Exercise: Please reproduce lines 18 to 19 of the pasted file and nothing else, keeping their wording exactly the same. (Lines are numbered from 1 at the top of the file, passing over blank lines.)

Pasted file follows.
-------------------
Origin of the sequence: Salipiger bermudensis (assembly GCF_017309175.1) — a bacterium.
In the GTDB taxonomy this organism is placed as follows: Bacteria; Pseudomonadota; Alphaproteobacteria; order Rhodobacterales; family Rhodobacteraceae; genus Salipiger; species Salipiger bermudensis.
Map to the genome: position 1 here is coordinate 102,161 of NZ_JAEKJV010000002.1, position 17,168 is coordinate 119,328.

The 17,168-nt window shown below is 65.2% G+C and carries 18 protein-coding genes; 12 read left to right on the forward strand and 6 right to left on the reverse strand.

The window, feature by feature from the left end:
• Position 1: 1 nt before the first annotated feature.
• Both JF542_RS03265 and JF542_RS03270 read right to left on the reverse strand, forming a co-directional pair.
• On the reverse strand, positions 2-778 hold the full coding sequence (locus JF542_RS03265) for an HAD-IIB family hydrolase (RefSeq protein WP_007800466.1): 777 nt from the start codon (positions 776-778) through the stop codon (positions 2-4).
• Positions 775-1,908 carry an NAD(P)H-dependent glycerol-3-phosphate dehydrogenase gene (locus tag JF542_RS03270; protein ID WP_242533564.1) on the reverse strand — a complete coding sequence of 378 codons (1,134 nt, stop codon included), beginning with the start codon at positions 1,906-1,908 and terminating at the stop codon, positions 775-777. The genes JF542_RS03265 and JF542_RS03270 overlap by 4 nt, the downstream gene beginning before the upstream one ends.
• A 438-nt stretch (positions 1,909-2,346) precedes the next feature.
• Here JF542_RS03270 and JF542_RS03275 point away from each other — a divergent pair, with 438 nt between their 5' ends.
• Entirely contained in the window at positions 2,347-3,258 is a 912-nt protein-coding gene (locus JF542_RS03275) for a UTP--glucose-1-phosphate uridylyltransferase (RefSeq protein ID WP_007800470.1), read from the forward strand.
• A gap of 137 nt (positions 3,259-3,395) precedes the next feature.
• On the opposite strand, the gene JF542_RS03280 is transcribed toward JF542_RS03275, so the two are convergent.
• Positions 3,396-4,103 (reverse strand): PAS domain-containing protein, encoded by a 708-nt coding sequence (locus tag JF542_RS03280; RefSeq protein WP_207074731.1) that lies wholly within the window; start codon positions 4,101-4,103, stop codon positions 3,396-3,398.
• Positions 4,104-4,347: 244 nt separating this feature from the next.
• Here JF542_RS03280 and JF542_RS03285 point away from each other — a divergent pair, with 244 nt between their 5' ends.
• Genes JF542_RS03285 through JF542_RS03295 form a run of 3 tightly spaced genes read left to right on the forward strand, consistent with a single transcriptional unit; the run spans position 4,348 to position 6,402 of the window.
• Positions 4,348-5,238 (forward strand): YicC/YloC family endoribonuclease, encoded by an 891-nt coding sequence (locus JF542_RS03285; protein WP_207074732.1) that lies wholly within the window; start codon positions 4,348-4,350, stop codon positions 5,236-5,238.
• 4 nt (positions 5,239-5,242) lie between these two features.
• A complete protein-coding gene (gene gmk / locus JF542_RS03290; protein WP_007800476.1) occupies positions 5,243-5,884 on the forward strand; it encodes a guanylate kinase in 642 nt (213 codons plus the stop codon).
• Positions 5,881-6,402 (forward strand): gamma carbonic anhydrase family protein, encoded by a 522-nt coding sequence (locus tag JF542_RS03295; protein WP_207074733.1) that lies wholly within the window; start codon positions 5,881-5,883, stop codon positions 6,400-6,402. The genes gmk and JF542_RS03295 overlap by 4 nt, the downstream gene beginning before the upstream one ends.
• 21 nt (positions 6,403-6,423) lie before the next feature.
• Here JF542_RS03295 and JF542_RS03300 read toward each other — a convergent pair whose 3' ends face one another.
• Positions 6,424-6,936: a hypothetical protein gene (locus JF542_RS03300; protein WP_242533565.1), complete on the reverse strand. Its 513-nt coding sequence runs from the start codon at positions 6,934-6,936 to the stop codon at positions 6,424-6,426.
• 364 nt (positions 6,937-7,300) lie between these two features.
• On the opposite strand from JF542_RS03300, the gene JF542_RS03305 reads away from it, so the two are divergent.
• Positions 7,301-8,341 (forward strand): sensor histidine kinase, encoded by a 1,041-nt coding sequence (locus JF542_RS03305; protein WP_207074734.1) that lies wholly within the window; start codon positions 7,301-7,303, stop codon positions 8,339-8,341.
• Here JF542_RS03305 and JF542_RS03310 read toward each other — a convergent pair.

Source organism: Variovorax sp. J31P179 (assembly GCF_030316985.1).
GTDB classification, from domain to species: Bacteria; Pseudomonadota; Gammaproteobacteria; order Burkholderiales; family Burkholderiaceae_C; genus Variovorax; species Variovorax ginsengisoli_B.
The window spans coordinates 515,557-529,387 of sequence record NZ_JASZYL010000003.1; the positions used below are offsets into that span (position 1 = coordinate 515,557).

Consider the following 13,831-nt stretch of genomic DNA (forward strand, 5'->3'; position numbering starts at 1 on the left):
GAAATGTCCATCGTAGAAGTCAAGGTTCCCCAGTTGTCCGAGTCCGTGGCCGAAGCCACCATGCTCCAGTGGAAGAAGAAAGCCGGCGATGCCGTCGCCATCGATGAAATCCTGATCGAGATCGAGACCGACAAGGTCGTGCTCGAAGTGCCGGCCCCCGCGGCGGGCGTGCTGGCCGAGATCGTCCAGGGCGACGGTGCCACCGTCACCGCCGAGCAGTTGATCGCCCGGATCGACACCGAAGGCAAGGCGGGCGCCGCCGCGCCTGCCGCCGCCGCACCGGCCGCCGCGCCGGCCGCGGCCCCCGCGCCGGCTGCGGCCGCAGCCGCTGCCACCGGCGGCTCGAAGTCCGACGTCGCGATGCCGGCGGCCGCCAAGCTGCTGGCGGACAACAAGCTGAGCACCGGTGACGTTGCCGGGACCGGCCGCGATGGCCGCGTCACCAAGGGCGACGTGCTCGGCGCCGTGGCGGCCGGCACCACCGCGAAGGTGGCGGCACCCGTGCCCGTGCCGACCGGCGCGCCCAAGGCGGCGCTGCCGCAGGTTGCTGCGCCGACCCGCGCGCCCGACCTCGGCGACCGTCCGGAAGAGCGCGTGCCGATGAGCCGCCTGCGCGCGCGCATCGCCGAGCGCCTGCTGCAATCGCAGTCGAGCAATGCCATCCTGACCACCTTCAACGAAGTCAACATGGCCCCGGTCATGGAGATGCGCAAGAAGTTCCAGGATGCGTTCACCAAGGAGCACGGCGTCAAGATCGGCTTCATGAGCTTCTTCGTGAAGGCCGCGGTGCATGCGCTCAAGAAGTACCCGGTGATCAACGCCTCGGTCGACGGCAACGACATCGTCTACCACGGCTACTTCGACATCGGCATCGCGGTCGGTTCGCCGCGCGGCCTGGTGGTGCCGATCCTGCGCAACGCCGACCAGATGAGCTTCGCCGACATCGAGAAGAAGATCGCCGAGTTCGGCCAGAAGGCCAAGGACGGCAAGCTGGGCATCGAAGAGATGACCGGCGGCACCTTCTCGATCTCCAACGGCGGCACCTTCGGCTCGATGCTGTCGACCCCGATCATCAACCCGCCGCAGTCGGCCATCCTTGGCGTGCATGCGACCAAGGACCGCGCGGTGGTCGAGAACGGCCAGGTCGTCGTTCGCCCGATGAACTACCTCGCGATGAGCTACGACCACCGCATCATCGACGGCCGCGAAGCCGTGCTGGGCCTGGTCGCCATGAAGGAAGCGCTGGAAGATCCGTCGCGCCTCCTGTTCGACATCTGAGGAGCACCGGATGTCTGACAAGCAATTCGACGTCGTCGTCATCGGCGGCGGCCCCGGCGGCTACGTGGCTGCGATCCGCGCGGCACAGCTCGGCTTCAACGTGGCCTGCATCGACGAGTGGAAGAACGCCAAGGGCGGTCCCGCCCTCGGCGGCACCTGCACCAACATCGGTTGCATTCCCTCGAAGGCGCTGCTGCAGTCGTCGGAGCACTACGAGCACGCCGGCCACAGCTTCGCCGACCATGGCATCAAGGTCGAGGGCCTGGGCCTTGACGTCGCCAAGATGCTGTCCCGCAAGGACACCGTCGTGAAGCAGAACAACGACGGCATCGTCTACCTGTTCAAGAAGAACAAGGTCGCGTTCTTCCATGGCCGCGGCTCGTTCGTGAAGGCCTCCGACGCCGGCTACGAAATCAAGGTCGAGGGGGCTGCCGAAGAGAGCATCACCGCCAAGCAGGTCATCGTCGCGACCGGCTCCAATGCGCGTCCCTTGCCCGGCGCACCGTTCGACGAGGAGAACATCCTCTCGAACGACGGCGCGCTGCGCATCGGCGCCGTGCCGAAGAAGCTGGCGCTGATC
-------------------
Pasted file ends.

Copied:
• Genes JF542_RS03285 through JF542_RS03295 form a run of 3 tightly spaced genes read left to right on the forward strand, consistent with a single transcriptional unit; the run spans position 4,348 to position 6,402 of the window.
• Positions 4,348-5,238 (forward strand): YicC/YloC family endoribonuclease, encoded by an 891-nt coding sequence (locus JF542_RS03285; protein WP_207074732.1) that lies wholly within the window; start codon positions 4,348-4,350, stop codon positions 5,236-5,238.